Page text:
Sybil Furman says she would feel "insulted" if one of her students hired a private college counselor. It would be a sign that the lead counselor at Galena High School in Reno, Nev., couldn't help families through the college maze by herself. Since the student-to-counselor ratio at Galena is only 320 to 1 (it's 485 to 1 nationally), Furman has time to visit colleges, teach students and their parents how to cruise the Internet for info and meet one-on-one with families. Recently she got a letter of thanks from a former student who had wanted to go to giant UC Berkeley until Furman argued that for her, smaller was better, and she picked Lewis & Clark College. "She said she was very happy there," Furman says.

Does your school's college counselor live up to Sybil Furman's high standard? If not, your family may already be considering hiring a private college coach. An estimated 6 percent of college-bound families have hired private help in 2004, up from 4 percent two years ago. In most cases, parents pay for the extra help because they think school counselors simply aren't up to the job. But parents of students with learning disabilities or an unusual talent like bassoon playing may seek counselors who specialize in helping those kids. Counselors are also often called in when families want to broaden the college search beyond familiar schools near home. And the rise of high-priced coaches is at least partly a function of rising wealth chasing a static number of prestigious enrollment slots. "Parents start feeling guilty if they are not doing everything possible," says Carl Peterson, a school counselor in Grand Rapids, Mich.

Whatever your reasons, here's a primer on some points families should consider:

First, figure out whether you need extra help. Even the pros admit that most kids don't. Meet with your school counselor first--preferably during sophomore year to learn about preparations for the SAT. That way you can get a sense of how knowledgeable he or she is. Study the admissions process by, among other things, looking at the Web sites of particular schools and reviewing the literature on the subject. You may find that the counselors have everything your family needs. But even if you do hire a private coach, don't alienate the school counselor. (Some families even decide to keep the outside help a secret to avoid offending anyone.) The transcript and recommendations will come through the school, and if admissions officials need extra information, who are they going to call?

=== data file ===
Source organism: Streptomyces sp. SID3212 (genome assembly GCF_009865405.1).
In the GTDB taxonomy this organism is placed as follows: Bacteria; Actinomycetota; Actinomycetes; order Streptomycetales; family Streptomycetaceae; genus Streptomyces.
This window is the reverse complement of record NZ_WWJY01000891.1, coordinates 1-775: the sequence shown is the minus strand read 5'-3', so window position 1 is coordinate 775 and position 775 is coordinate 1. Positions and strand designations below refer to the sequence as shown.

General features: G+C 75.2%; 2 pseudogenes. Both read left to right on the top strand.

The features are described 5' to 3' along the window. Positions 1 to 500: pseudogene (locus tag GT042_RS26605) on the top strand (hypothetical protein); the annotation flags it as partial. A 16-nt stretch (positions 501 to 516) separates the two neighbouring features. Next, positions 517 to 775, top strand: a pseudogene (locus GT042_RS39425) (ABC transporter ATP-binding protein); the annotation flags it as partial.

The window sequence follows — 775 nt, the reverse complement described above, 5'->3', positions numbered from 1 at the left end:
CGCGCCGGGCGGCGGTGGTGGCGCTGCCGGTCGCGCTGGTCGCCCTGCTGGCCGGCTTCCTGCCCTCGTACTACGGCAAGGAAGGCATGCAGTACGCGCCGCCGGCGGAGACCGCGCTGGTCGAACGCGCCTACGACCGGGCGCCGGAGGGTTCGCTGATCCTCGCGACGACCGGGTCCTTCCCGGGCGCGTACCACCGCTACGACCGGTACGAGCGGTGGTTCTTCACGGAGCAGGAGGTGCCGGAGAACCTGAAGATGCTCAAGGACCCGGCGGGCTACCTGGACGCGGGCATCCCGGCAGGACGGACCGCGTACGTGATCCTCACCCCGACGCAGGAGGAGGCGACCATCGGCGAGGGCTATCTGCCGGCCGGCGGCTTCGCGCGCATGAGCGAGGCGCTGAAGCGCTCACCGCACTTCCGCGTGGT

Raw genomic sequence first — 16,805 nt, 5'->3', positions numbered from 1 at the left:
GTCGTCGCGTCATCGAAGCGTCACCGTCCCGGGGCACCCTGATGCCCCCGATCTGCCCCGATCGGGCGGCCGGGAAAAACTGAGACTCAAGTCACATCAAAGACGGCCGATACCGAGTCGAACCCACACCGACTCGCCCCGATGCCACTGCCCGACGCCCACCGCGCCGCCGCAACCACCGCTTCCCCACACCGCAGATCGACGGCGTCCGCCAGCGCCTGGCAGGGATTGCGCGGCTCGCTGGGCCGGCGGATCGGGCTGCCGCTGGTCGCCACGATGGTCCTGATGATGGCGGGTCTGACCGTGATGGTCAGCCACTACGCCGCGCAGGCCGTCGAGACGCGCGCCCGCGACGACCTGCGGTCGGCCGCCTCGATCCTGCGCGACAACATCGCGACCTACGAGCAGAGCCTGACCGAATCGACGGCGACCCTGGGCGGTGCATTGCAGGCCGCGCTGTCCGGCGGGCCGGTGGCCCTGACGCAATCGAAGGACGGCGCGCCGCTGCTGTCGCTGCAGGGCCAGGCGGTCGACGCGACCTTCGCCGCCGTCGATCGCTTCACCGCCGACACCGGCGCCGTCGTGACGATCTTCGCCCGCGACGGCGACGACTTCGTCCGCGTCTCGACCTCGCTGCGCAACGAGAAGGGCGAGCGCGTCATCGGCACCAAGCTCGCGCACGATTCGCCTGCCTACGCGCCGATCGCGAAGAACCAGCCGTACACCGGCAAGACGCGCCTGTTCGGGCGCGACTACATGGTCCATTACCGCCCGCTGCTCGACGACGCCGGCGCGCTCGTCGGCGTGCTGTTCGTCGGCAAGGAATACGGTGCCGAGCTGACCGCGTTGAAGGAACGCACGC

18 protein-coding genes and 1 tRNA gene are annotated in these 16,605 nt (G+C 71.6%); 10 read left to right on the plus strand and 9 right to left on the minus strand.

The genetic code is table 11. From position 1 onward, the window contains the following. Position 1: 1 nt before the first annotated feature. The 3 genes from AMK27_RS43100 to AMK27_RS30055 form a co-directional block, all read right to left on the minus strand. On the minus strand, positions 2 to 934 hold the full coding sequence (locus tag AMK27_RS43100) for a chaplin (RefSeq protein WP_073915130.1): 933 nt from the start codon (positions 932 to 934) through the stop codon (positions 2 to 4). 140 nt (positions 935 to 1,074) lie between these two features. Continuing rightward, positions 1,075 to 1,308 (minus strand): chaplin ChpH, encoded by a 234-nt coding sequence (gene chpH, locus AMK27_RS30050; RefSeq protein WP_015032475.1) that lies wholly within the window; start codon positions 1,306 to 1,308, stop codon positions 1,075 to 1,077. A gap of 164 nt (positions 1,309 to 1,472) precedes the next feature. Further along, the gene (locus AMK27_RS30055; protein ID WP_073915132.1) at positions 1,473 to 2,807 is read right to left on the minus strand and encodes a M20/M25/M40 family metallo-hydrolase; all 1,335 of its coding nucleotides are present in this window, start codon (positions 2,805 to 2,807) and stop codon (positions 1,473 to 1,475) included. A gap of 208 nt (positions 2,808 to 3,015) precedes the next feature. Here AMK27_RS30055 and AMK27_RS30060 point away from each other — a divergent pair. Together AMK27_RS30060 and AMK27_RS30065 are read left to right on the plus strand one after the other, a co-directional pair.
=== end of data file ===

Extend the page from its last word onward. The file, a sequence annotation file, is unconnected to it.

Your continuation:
Before you decide on a coach, interview several to get a sense of who might work best with you. Ask about their qualifications. Former school counselors or college admissions officials may be good coaches. Empty nesters looking for a new career probably aren't. "Weekly, I get a phone call saying, 'I got my daughter into Bryn Mawr, and I want to do it for other kids'," laments Mark Sklarow of the Independent Educational Consultants Association, who says the 400-member group hears from 100 new applicants a month, many of them unqualified. Equally important is the personality fit between counselor and student. A family looking for a deadline-minded drill sergeant may fare poorly with a nurturer good at unlocking an underachiever's potential. "I have a personality that will click fantastically with some kids and very poorly with others," says Oakland, Calif., consultant Marty Nemko. "Chemistry is key."

Try to determine in advance what your child will need. Costs vary widely depending on requirements and geography. Some coaches charge by the hour. Most prefer to be put on retainer. "We have services from $300 to $7,500," says Michael London, president of Newton, Mass.-based College Coach, a large operation with offices in five states. Consulting can range from a bit of help with college selection to a relationship of two years or more so clients get assistance with college selection, packaging, organizing, strategizing and essay writing, as well as tips on interviewing. Higher-priced services include vast amounts of handholding. Although some coaches provide guidance as early as freshman year (to make sure course selection and summer experiences look good on the resume), most counselors say it's fine to start the summer before junior year.

Try to avoid "overcoaching," creating an application that looks obviously packaged and doesn't let the applicant's real personality shine through. And while some counselors sell families on their close ties to a given admissions office, direct lobbying can backfire. "I rarely make a call on behalf of a kid, because there's usually a negative effect of him being perceived as somebody who is so packaged," says Nemko.

And, of course, a family can pay thousands, make all the right moves and still receive a thin envelope. So in a market-driven industry it was perhaps inevi-table that someone would create a pay-for-performance deal. CollegeConfidential.com, a popular Web-based information-and-counseling site, now offers an Ivy Guaranteed Admissions Program. For $10,000, clients are promised admission to the Ivy League college of their choice (or equivalent)--or their money back. Naturally, there's a catch: a tough screening process that has weeded out all but two applicants so far. (One got into Stanford; the other, Cornell--but chose MIT instead.) The screening gave other potential Ivy Leaguers a more realistic idea upfront of whether they could get into Yale. But maybe Sybil Furman could have told them that.